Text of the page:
I recall being in the media room at Hampden Park awaiting Neil Lennon, the Celtic manager in May 2012.
The Parkhead side had just lost to Kilmarnock in the League Cup Final.
There were a few contentious issues to ask the Irishman about, and the assembled press pack were ready.
The door opened, and I recognized Celtic’s in-house PR guy.
In walked Neil Lennon flanked by one of the biggest human beings I have ever seen.
He was the bodyguard assigned to the Celtic manager.
I was told that the land mass following Lenny around was ex-US Marine Corps.
I did not doubt this information for a minute, and I’m told he’s a really nice guy.
For the avoidance of doubt, his very presence would have been enough to put the Dunkirk Spirit into any of The People.
On the way back from Hampden that day I thought at the time there could not be many other managers in British football who required a highly trained personal minder.
The incident is worth recalling because it puts the following in context.
A journalist who works for a Scottish Sunday paper got in touch with me yesterday regarding the ‘Celtic tax story’ that had appeared in the Daily Record.
He was quite exercised about it, but not anything that appeared in the copy, but rather his issue was with the layout of the print edition splash.
He sent me a scanned pdf, and I immediately saw what he was alluding to.
I have it here, but I will not reproduce it.
One can quite clearly see an address for Peter Lawwell on a document pertaining to the tax scheme that was referred to in the copy.
It took me several seconds using nothing more than Google to find an architect’s website justifiably proud of the house that they had built at that address.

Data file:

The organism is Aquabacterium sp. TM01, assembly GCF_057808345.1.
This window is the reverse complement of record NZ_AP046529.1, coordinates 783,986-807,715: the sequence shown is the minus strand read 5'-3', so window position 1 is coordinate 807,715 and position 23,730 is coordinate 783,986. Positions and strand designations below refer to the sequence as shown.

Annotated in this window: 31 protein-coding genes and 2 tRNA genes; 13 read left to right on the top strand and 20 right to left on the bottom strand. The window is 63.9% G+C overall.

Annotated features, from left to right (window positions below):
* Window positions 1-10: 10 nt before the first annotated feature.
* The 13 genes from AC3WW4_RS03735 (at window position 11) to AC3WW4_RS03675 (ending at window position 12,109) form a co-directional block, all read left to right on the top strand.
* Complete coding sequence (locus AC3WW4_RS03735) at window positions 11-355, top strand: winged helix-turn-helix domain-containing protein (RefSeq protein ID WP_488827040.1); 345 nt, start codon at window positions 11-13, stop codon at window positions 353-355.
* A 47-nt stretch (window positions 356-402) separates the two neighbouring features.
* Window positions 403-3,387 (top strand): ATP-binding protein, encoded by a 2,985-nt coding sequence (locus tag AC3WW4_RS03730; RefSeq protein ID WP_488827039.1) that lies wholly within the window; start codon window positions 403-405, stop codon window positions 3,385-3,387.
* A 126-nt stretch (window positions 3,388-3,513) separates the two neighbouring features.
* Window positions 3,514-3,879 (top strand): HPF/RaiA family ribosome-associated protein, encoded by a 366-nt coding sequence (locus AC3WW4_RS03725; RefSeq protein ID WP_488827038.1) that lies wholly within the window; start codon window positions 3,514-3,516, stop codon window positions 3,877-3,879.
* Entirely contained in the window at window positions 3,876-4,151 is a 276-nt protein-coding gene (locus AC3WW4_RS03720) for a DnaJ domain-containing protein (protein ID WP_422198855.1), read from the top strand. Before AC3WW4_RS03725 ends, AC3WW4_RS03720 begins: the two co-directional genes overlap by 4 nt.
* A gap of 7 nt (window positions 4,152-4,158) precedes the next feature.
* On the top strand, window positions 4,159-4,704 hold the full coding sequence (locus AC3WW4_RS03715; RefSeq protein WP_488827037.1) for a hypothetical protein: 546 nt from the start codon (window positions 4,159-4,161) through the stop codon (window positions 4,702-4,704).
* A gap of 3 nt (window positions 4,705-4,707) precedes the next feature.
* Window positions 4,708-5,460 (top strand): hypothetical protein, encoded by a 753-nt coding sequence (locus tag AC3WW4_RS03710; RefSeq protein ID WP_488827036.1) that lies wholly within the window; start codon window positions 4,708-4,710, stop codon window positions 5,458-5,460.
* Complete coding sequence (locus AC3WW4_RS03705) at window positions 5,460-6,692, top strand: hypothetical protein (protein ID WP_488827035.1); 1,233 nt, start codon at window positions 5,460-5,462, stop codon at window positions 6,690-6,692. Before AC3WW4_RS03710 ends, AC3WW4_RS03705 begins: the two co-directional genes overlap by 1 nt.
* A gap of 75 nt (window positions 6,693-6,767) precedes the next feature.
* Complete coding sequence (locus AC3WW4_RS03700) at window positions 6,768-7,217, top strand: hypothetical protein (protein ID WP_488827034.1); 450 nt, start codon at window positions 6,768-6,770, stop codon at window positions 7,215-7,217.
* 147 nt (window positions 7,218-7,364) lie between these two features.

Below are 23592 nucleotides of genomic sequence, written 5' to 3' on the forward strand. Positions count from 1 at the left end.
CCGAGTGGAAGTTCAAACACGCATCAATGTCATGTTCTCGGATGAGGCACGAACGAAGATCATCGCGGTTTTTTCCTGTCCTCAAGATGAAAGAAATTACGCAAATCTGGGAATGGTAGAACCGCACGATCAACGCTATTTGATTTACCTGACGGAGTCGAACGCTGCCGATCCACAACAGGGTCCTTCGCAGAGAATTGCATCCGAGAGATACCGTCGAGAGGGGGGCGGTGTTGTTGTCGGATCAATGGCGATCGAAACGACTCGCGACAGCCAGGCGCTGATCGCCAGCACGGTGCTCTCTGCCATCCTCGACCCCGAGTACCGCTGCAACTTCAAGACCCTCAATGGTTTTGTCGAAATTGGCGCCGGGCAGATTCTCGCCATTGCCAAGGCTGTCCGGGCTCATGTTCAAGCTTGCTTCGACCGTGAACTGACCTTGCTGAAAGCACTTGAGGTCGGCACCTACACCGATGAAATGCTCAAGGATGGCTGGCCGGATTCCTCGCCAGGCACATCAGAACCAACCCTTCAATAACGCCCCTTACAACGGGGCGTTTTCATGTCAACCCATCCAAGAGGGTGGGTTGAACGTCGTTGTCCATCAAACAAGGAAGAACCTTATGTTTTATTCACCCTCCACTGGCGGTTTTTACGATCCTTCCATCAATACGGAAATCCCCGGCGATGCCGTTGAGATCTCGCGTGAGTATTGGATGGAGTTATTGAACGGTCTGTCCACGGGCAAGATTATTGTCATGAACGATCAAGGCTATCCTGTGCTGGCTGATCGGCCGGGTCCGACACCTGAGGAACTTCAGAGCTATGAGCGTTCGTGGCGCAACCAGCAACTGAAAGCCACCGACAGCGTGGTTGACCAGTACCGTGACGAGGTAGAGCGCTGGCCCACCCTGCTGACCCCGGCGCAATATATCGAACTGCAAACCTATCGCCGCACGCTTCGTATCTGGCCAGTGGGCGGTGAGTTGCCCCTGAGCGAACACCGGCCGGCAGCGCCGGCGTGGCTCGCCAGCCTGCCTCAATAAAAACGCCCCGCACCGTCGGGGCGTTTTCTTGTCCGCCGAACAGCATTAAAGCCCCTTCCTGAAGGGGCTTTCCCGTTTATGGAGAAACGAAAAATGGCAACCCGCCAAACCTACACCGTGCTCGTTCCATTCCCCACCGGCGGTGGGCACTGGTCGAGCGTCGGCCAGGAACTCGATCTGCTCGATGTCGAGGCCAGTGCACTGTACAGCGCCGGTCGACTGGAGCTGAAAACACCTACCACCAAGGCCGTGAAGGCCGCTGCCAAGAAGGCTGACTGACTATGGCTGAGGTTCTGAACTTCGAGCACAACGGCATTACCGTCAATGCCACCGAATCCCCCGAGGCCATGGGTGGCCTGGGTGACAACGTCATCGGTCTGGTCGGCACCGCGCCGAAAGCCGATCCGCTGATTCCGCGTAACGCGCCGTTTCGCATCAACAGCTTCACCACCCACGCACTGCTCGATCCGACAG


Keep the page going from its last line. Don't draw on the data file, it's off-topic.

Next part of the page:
There are photographs from various angles and what appears to be a full set of drawings.
I believe that I was looking at the personal residence of the Celtic Chief Executive.
Dear reader, Mr Lawwell is employed by a football club whose manager required close personal protection at his job.
Two men were sent to prison for sending Neil Lennon what the Crown alleged to be an improvised explosive device.
These fine fellows also sent similar contraptions to the late Paul McBride QC and Trish Godman MSP.
The latter’s ‘crime’ was that she turned up to the Scottish Parliament in a Celtic shirt.
Messrs Muirhead and McKenzie also posted one to the Irish Republican organization Cairde na hÉireann.
These two men were imprisoned for five years.
During the same period, Neil Lennon and two Celtic players; Paddy McCourt and Niall McGinn received bullets in the post to Celtic Park.
This is the classic death threat beloved of Loyalist paramilitaries.
An individual within the North Antrim ‘Brigade’ of the Ulster Defence Association was suspected of being the author of these threats.
However, no one was ever brought to justice for this sinister attack.
Yesterday I sent the Daily Record page to a media commentator in London.
He replied “Terrible mistake by Record.”
I’m sure they’ll apologize to Mr Lawwell in due course.